Hearst was a frontier town in every sense of the word. It was inaugurated as a town in 1922, nine years prior to our arrival. It had gravel roads , it seemed more often muddy than dry, wooden sidewalks, open ditches, no electricity, except a few Delco plants for institutions such as hospitals, schools etc., and boasted a few well built houses with basements and modern conveniences.
The population comprised of many nationalities, the majority French Canadian, and people from various European countries, some arriving individually, others in groups. There was no difficulty in building up a medical practice ---- our patients were waiting for us !
One group of people I wish to especially mention was a number of families from Czecho - Slovakia who arrived in Canada in the late 1920 ' s. Canada and the U.S. were publishing in Europe these lands of plenty where work was easy to obtain, land in abundance, where families could settle and own land with some assistance from the government. This was most tempting to families living in small countries where as the population increased the farms were rapidly becoming inadequate to support growing families.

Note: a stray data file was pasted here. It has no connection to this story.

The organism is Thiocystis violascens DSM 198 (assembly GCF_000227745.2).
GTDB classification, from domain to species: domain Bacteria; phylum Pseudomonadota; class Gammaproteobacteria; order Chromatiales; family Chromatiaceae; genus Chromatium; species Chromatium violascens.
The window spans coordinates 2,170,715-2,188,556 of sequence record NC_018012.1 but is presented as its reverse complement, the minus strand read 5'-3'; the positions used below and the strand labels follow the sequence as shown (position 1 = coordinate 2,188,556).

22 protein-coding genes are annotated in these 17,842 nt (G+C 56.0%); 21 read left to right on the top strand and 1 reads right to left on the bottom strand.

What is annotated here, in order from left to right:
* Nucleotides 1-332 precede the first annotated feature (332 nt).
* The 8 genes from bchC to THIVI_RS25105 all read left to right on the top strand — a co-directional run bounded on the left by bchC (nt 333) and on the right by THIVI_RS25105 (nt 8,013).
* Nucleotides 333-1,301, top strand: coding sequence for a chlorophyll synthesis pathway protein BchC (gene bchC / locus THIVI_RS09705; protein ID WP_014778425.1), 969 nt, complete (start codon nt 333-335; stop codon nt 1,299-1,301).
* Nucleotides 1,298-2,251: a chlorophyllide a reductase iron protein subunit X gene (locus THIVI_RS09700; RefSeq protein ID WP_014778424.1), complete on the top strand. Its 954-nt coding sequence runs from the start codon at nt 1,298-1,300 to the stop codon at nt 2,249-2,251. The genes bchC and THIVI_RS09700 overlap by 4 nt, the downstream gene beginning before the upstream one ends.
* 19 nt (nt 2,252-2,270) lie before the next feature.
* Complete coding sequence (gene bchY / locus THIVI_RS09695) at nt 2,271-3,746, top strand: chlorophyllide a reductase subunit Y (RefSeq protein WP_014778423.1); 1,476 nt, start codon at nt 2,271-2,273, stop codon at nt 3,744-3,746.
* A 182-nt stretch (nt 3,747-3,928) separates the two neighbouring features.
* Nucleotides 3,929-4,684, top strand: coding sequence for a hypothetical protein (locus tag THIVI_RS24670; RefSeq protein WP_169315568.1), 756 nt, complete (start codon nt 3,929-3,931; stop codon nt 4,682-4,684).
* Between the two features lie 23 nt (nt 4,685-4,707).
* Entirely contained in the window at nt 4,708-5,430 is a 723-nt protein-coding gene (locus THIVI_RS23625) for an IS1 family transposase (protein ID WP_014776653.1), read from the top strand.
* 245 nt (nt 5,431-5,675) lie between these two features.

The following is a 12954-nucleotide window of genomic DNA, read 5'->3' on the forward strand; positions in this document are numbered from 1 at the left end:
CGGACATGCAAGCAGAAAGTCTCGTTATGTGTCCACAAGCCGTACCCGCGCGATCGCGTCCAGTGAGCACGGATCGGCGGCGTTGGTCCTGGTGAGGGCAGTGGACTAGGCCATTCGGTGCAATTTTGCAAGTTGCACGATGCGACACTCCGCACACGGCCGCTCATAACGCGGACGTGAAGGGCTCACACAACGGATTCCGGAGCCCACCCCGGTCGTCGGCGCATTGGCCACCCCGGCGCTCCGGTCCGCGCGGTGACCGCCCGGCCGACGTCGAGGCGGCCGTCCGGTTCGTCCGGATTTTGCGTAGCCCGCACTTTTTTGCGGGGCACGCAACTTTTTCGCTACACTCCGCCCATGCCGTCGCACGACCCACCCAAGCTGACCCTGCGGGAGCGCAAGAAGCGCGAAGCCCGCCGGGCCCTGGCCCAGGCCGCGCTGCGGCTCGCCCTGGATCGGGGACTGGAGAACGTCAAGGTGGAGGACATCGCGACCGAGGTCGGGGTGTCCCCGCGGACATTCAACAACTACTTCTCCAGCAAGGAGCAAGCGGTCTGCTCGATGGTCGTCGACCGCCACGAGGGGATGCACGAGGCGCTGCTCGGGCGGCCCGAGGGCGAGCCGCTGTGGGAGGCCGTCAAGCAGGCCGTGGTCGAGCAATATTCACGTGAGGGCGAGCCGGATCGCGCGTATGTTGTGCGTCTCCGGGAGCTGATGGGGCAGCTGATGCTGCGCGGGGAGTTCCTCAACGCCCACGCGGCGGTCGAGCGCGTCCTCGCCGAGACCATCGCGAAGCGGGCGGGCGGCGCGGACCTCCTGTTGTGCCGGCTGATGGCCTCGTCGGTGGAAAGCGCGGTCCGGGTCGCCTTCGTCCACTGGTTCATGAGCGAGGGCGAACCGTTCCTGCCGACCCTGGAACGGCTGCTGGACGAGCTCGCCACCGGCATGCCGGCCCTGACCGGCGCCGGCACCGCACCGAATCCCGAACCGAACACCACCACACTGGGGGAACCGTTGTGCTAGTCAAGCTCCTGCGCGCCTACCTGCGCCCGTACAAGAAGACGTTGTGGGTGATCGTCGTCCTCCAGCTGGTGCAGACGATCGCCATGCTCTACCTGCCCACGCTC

Unfortunately many families arrived in this Land of promise just about the time of the severe depression. Instead of jobs being plentiful they were almost unobtainable.
The Slovak group to which I referred formed a colony named Bradlo about eight miles from Hearst. Each family received a parcel of land which they had to clear to build a dwelling, and as quickly as possible, sufficient to grow crops. Fortunately the land was very fertile. In the adds they had read in their home land concerning this land of promise nobody had mentioned the fact that this was virgin forest which required to be cleared with axe and saw. Some of the men brought their wives at once, others built log cabins before returning to their homeland to bring back their wives. Needless to say , the first sight of their new home was a shock but the women were as plucky and ambitious as their men, and made real homes in the wilderness. It was not long before they built a school and there was already a church near by . My father , a United Church minister, visited in the homes and was a comfort in times of need.
Most of the people in the settlement were our patients. We delivered their babies, some in the hospital, others in the homes , took care of them during illness, even sending hospital staff nurses to stay in the home when the patient was too sick to be moved to hospital. They were people of indomitable spirit, ambitious, hard working, taking their difficulties in their stride. They raised families, many with university degrees, making a valuable contribution to Canadian life.
We had a great admiration for these people, who were our friends as well as patients. I am delighted that the Bies family are doing the research to bring together the descendants of those brave souls who left their native land to begin life anew in a strange, rugged country. They are part of the rich heritage that is Canada and their contribution must be remembered.
Margaret Arkinstall, July 1996.
Friends of Bradlo - Newsletter Copyright by Rudy
Bies © 1997